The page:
Jonathan Brooks, the senior pastor at Canaan Community Church in Chicago’s West Englewood neighborhood, says that he has pastor friends whose churches are still meeting, in spite of Illinois’ coronavirus meeting bans, “which totally bewilders me.”
“But it's because of the giving. It's because if they don't physically have church, they won't get any money and their budget is not so that they can miss a Sunday,” said Brooks. “And so it’s such a conundrum, it’s such a quandary. Some folks just stop having church completely because they don't have anybody around them that can help them navigate this new way of being.”
While Brooks’ church has been able to meet digitally, he recognizes that few in his congregation have the opportunity to move their work online.
“To be honest with you, this is a white-collar pandemic. It's not a blue-collar pandemic,” he said. “The folks who serve us all and make things run still have to go to work, which is the majority of my congregation.”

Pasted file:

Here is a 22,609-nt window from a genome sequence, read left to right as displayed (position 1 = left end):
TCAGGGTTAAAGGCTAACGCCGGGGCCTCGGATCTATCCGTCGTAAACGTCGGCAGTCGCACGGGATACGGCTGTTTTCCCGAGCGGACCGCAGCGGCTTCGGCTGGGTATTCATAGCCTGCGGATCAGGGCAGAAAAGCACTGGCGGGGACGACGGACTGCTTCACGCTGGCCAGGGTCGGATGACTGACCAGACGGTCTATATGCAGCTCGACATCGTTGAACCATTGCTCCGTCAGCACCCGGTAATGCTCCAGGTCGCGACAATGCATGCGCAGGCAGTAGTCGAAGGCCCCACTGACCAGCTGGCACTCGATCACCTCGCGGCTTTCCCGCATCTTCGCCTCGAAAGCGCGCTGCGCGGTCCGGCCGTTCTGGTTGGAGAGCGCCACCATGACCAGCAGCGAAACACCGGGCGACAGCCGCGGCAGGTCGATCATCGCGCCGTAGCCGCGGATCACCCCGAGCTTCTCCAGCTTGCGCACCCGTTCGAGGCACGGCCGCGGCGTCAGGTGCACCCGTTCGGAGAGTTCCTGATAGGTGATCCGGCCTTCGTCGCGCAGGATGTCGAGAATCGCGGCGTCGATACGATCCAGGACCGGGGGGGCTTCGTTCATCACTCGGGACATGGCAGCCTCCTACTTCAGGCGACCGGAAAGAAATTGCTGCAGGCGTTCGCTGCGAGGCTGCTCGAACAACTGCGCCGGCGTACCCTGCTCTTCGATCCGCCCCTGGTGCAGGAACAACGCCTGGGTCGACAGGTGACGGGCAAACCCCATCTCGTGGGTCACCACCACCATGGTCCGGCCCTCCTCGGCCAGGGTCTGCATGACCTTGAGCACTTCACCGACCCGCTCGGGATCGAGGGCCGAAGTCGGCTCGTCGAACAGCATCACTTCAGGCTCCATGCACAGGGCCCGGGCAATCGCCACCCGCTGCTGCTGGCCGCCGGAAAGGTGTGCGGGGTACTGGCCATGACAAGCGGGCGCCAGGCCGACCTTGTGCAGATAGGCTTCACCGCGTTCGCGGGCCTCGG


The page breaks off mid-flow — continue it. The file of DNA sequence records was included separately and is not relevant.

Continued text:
Brooks joined digital media producer Morgan Lee and editorial director Ted Olsen to discuss how Canaan has navigated online giving, how he has injected creativity into his online Holy Week services, and what it’s like when your congregation says “Amen” over Zoom.
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